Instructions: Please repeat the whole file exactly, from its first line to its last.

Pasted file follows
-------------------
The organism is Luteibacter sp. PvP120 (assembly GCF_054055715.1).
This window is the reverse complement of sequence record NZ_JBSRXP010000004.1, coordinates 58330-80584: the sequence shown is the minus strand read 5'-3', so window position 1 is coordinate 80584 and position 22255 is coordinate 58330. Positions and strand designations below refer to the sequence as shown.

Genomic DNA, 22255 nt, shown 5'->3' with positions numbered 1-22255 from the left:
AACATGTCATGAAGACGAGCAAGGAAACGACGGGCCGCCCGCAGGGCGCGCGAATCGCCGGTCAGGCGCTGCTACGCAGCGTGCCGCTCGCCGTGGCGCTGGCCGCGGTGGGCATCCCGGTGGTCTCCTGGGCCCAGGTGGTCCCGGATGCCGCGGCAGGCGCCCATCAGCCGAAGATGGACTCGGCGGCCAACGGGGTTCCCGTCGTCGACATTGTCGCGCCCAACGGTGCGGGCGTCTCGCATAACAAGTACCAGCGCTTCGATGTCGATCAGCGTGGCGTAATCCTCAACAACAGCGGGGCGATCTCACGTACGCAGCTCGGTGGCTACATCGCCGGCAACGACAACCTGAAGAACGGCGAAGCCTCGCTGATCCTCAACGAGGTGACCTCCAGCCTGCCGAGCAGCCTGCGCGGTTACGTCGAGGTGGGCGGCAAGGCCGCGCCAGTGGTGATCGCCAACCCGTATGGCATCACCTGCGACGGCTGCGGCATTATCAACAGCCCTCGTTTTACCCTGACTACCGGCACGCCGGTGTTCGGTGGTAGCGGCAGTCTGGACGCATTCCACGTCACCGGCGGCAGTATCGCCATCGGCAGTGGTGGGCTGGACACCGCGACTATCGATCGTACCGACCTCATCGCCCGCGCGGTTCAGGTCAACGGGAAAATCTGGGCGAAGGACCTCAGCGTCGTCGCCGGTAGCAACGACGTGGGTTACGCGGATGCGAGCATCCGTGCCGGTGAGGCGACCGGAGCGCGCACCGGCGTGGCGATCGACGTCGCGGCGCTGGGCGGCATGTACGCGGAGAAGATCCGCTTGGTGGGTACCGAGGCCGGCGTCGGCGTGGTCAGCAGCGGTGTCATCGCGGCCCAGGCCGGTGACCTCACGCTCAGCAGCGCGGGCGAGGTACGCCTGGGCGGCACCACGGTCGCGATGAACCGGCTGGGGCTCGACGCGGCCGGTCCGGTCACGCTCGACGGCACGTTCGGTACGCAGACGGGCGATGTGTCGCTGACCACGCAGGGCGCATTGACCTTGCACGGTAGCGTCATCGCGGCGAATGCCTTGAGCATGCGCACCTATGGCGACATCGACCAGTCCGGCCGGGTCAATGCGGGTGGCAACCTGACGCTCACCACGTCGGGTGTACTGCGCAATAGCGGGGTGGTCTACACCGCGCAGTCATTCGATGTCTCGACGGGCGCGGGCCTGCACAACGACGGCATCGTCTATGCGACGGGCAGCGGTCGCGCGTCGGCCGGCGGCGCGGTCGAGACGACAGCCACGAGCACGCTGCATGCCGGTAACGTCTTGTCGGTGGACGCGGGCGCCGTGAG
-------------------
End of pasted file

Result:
The organism is Luteibacter sp. PvP120 (assembly GCF_054055715.1).
This window is the reverse complement of sequence record NZ_JBSRXP010000004.1, coordinates 58330-80584: the sequence shown is the minus strand read 5'-3', so window position 1 is coordinate 80584 and position 22255 is coordinate 58330. Positions and strand designations below refer to the sequence as shown.

Genomic DNA, 22255 nt, shown 5'->3' with positions numbered 1-22255 from the left:
AACATGTCATGAAGACGAGCAAGGAAACGACGGGCCGCCCGCAGGGCGCGCGAATCGCCGGTCAGGCGCTGCTACGCAGCGTGCCGCTCGCCGTGGCGCTGGCCGCGGTGGGCATCCCGGTGGTCTCCTGGGCCCAGGTGGTCCCGGATGCCGCGGCAGGCGCCCATCAGCCGAAGATGGACTCGGCGGCCAACGGGGTTCCCGTCGTCGACATTGTCGCGCCCAACGGTGCGGGCGTCTCGCATAACAAGTACCAGCGCTTCGATGTCGATCAGCGTGGCGTAATCCTCAACAACAGCGGGGCGATCTCACGTACGCAGCTCGGTGGCTACATCGCCGGCAACGACAACCTGAAGAACGGCGAAGCCTCGCTGATCCTCAACGAGGTGACCTCCAGCCTGCCGAGCAGCCTGCGCGGTTACGTCGAGGTGGGCGGCAAGGCCGCGCCAGTGGTGATCGCCAACCCGTATGGCATCACCTGCGACGGCTGCGGCATTATCAACAGCCCTCGTTTTACCCTGACTACCGGCACGCCGGTGTTCGGTGGTAGCGGCAGTCTGGACGCATTCCACGTCACCGGCGGCAGTATCGCCATCGGCAGTGGTGGGCTGGACACCGCGACTATCGATCGTACCGACCTCATCGCCCGCGCGGTTCAGGTCAACGGGAAAATCTGGGCGAAGGACCTCAGCGTCGTCGCCGGTAGCAACGACGTGGGTTACGCGGATGCGAGCATCCGTGCCGGTGAGGCGACCGGAGCGCGCACCGGCGTGGCGATCGACGTCGCGGCGCTGGGCGGCATGTACGCGGAGAAGATCCGCTTGGTGGGTACCGAGGCCGGCGTCGGCGTGGTCAGCAGCGGTGTCATCGCGGCCCAGGCCGGTGACCTCACGCTCAGCAGCGCGGGCGAGGTACGCCTGGGCGGCACCACGGTCGCGATGAACCGGCTGGGGCTCGACGCGGCCGGTCCGGTCACGCTCGACGGCACGTTCGGTACGCAGACGGGCGATGTGTCGCTGACCACGCAGGGCGCATTGACCTTGCACGGTAGCGTCATCGCGGCGAATGCCTTGAGCATGCGCACCTATGGCGACATCGACCAGTCCGGCCGGGTCAATGCGGGTGGCAACCTGACGCTCACCACGTCGGGTGTACTGCGCAATAGCGGGGTGGTCTACACCGCGCAGTCATTCGATGTCTCGACGGGCGCGGGCCTGCACAACGACGGCATCGTCTATGCGACGGGCAGCGGTCGCGCGTCGGCCGGCGGCGCGGTCGAGACGACAGCCACGAGCACGCTGCATGCCGGTAACGTCTTGTCGGTGGACGCGGGCGCCGTGAG